Cartoonist Jeff Lemire made a name for himself in comics with his
"Essex County" trilogy of graphic novels for Top Shelf, which was
nominated for an Ignatz and two Eisners an won the American Library
Association's Alex Award for adult books with teen appeal. Recently
he's been working on an omnibus collection of those books as well as a
new graphic novel for Vertigo called The Nobody.
Scheduled for release in July, The Nobody is a modern-day reinterpretation of H.G. Wells' classic novel The Invisible Man,
in which the eponymous lead is hiding out in a small fishing village
and finding that although he's invisible it's still hard to blend in.
"Basically I take the character of "The Bandaged Stranger" and have him
hiding out in a small town Motel," said Jeff Lemire. "At first the
community embraces him, but then it all starts to go wrong. Like most
of my work, it's an exploration of rural communities, and small town
life. But unlike The Essex County Trilogy that I did with Top Shelf, which focused on family, and the ties that hold people together through tragedy, The Nobody
explores the darker side of small town life, the close-mindedness and
prejudice that can be prevalent in such an isolated place."
Originally published in 1897, H.G. Wells' The Invisible Man novella has been translated into both television and movies as well as a stage production, but Lemire's Nobody
uses Wells' story as a starting point to chart a new course and story.
In fact, Lemire's original inspiration for the book came not from the
Invisible Man, but another bandaged character.
Design work on Griffen
"I've always been a huge H.G. Wells fan, but to be honest, this project
really started when I was doing some fun warm-up drawings of The Unknown Soldier
in my sketchbooks one day, and I was just having so much fun drawing
Kubert's bandaged-faced hero, that I kept doing it," explained the
cartoonist. "And new ideas and characters starting growing from that.
The bandaged faced character is no stranger to comics, from Hush, to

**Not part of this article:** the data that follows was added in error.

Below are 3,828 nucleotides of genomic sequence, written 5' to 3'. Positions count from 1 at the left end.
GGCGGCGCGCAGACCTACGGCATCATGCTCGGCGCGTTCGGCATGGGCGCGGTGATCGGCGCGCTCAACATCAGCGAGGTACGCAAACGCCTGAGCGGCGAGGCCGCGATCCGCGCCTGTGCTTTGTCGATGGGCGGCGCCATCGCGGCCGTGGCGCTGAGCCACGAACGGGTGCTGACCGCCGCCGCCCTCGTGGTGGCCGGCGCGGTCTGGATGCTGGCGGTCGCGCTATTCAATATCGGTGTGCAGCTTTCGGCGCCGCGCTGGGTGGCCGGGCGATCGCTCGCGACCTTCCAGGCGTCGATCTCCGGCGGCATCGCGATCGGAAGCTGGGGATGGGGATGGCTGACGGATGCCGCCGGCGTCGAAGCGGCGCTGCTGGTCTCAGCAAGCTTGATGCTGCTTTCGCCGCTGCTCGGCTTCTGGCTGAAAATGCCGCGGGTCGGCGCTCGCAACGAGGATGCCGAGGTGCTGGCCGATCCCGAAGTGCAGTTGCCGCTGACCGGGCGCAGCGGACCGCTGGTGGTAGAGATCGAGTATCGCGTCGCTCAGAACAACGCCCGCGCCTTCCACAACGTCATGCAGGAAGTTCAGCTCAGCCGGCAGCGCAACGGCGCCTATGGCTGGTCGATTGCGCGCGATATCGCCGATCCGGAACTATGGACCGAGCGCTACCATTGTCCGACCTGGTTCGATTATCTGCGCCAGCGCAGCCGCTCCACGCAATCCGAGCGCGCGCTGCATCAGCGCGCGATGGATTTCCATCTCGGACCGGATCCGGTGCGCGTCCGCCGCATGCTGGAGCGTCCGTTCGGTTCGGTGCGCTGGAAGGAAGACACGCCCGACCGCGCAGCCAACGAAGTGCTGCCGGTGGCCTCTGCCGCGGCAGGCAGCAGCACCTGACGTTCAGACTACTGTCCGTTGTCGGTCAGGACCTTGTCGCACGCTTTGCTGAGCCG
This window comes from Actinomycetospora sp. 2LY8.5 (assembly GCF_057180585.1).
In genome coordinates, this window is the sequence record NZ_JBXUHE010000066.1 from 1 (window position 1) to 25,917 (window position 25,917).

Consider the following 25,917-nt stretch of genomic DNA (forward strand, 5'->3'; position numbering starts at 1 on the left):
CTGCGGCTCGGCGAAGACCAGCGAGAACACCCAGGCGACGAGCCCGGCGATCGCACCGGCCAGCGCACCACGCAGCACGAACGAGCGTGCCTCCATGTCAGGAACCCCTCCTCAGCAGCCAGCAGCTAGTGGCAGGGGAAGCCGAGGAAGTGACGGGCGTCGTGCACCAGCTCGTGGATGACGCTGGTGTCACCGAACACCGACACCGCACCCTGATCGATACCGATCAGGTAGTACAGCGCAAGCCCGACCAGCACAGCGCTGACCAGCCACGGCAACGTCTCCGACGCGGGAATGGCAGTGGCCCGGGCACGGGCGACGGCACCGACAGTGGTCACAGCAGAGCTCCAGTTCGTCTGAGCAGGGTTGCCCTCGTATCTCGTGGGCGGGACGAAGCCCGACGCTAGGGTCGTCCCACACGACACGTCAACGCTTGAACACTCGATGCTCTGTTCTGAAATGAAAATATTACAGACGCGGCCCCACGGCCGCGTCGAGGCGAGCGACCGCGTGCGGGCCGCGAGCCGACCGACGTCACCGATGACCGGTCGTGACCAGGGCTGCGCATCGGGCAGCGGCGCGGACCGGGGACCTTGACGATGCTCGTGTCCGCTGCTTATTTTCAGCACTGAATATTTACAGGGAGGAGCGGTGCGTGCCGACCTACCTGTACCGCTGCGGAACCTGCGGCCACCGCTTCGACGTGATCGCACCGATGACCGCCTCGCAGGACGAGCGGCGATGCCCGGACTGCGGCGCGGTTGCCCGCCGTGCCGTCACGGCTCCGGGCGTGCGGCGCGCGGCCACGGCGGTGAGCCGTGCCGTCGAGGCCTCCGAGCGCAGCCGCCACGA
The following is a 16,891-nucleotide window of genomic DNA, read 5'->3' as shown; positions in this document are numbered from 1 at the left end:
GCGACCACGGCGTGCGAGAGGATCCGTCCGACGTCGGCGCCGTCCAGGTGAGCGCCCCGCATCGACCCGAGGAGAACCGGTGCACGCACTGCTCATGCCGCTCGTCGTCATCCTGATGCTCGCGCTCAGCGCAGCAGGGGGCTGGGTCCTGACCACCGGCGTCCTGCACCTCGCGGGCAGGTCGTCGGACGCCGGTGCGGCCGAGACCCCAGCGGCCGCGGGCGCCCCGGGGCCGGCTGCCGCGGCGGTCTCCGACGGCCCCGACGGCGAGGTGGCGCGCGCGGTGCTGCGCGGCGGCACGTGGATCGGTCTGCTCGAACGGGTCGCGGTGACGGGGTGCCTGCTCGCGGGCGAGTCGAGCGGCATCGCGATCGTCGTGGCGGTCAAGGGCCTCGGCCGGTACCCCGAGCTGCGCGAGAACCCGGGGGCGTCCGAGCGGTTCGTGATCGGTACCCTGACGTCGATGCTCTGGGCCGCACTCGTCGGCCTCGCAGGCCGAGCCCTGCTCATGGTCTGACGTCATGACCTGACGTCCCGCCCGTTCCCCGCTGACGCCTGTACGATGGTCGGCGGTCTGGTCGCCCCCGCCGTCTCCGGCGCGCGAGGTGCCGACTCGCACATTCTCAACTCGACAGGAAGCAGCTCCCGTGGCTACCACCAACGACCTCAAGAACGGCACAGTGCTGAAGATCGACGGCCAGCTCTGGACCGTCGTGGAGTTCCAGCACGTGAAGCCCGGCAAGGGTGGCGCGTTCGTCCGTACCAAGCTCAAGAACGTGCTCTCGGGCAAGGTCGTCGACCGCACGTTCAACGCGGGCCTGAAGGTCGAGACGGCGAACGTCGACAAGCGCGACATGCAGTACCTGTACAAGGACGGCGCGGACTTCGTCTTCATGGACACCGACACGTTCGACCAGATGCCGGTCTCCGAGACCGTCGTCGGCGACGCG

Negative Man/Rebus from Doom Patrol, and it is just such a great
character design, he is like the perfect cipher to do whatever you want
with. And from there, I started thinking about going back to the
source, and Wells' original character. Using the basic setup of the
novel as a springboard to explore my own themes and ideas."
What is similar is the names of the lead character – in the novel he
was given the sole name of Griffin, and in this graphic novel Lemire
expounded it to be John Griffen. For any further similiarities, Lemire
"Without giving too much away, Griffen claims to be a chemist from
Chicago who has come to Large Mouth (a fictional small town) to be
alone and concentrate on "his work"," he explained. "But events unfold
that quickly throw his story into doubt. Before long he befriends
Vickie, a teenaged girl, and waitress at the local greasy spoon. The
two outsiders form a bond, and an unexpected friendship starts to
blossom. This is the core of the book. But, before long it all comes
crashing down on them, as the secrets of his past start to catch up to
Lemire's The Nobody transplants the invisible man from his
original surroundings of England to the expanses of Canada – a familiar
setting for the cartoonist as seen in his previous Essex Trilogy
graphic novels. In this piece, the town is a Northern Canadian fishing
community called Large Mouth. Although fictional, Lemire's got a clear
picture in his mind.
"[Large Mouth] is very much based on a small fishing town my family
used to vacation in when I was a child. Large Mouth itself is fictional
though and is most widely known to the locals for the giant wooden fish
statue that sits in the center of town."
The forthcoming publication of The Nobody marks a
full-scale expansion of the Vertigo imprint's offerings. Although
Vertigo primarily trades in single issues series and miniseries, it was
an early adopter of the graphic novel format for collected editions of
its series. The early success of collected editions of the popular
title Sandman was one of the primary instigators of wider
graphic novel releases in the comics industry at large. For the last
few years, Vertigo has expanded its offering with several original
graphic novels including Pride of Bagdad and Cairo. The Nobody is the first fruits of initiative announced in 2008 at New York
Comic Con. Future releases include works by cartoonist Peter Bagge as
well as works by prose authors Peter Straub and Kevin Baker.
For Lemire, working with Vertigo has been a "a complete joy" because at
heart, he's a die-hard Vertigo fan from its earliest days. " I was 16
or 17 when the so-called Berger books at DC (Hellblazer, Swamp Thing, Sandman
etc) officially turned into the Vertigo imprint. I vividly remember how
exciting that was for me as a comic reader at the time," the cartoonist
gushed. "I had been reading those books for a few years, and to
suddenly have them pulled aside, and made into this imprint which
seemed directly marketed to me, it was amazing. And, for me to be
working with them now, it's such a thrill. I've read and heard a lot of
interviews with 70's writers like Denys O'Neil and Martin Pasko who
recalled being the first generation of comic book readers from the 50's
and 60's to actually get to write comics. It was the first time comic
fans actually started to become professionals. And, in a way I kind of
feel like now we are seeing that first generation of Vertigo fanboys
and fangirls starting to work for the imprint. It's exciting."
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